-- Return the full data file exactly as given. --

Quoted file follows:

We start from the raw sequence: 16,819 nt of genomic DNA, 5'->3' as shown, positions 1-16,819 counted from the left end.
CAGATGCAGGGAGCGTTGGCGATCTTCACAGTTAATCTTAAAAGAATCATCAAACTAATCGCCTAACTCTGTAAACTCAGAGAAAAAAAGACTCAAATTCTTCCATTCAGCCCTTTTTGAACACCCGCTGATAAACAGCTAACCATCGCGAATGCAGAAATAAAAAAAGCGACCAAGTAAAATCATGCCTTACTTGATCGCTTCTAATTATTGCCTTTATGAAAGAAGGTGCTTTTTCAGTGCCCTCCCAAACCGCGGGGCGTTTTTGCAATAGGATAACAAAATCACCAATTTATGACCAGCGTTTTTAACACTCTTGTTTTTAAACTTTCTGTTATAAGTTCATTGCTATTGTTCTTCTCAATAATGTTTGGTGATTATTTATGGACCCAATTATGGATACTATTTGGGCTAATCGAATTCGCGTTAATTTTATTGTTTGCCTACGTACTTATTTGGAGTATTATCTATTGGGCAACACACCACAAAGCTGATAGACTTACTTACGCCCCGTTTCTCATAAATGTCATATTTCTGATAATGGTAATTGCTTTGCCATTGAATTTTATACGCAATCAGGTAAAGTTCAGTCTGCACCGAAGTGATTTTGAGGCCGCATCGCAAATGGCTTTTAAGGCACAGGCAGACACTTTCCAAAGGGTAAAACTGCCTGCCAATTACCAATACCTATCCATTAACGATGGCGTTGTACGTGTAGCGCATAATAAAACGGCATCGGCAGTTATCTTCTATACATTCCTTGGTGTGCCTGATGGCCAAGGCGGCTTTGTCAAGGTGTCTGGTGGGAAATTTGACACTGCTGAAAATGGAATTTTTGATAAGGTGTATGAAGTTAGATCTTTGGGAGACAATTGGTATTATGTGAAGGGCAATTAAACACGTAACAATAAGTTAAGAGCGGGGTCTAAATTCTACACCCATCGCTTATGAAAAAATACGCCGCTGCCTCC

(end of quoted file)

We start from the raw sequence: 16,819 nt of genomic DNA, 5'->3' as shown, positions 1-16,819 counted from the left end.
CAGATGCAGGGAGCGTTGGCGATCTTCACAGTTAATCTTAAAAGAATCATCAAACTAATCGCCTAACTCTGTAAACTCAGAGAAAAAAAGACTCAAATTCTTCCATTCAGCCCTTTTTGAACACCCGCTGATAAACAGCTAACCATCGCGAATGCAGAAATAAAAAAAGCGACCAAGTAAAATCATGCCTTACTTGATCGCTTCTAATTATTGCCTTTATGAAAGAAGGTGCTTTTTCAGTGCCCTCCCAAACCGCGGGGCGTTTTTGCAATAGGATAACAAAATCACCAATTTATGACCAGCGTTTTTAACACTCTTGTTTTTAAACTTTCTGTTATAAGTTCATTGCTATTGTTCTTCTCAATAATGTTTGGTGATTATTTATGGACCCAATTATGGATACTATTTGGGCTAATCGAATTCGCGTTAATTTTATTGTTTGCCTACGTACTTATTTGGAGTATTATCTATTGGGCAACACACCACAAAGCTGATAGACTTACTTACGCCCCGTTTCTCATAAATGTCATATTTCTGATAATGGTAATTGCTTTGCCATTGAATTTTATACGCAATCAGGTAAAGTTCAGTCTGCACCGAAGTGATTTTGAGGCCGCATCGCAAATGGCTTTTAAGGCACAGGCAGACACTTTCCAAAGGGTAAAACTGCCTGCCAATTACCAATACCTATCCATTAACGATGGCGTTGTACGTGTAGCGCATAATAAAACGGCATCGGCAGTTATCTTCTATACATTCCTTGGTGTGCCTGATGGCCAAGGCGGCTTTGTCAAGGTGTCTGGTGGGAAATTTGACACTGCTGAAAATGGAATTTTTGATAAGGTGTATGAAGTTAGATCTTTGGGAGACAATTGGTATTATGTGAAGGGCAATTAAACACGTAACAATAAGTTAAGAGCGGGGTCTAAATTCTACACCCATCGCTTATGAAAAAATACGCCGCTGCCTCC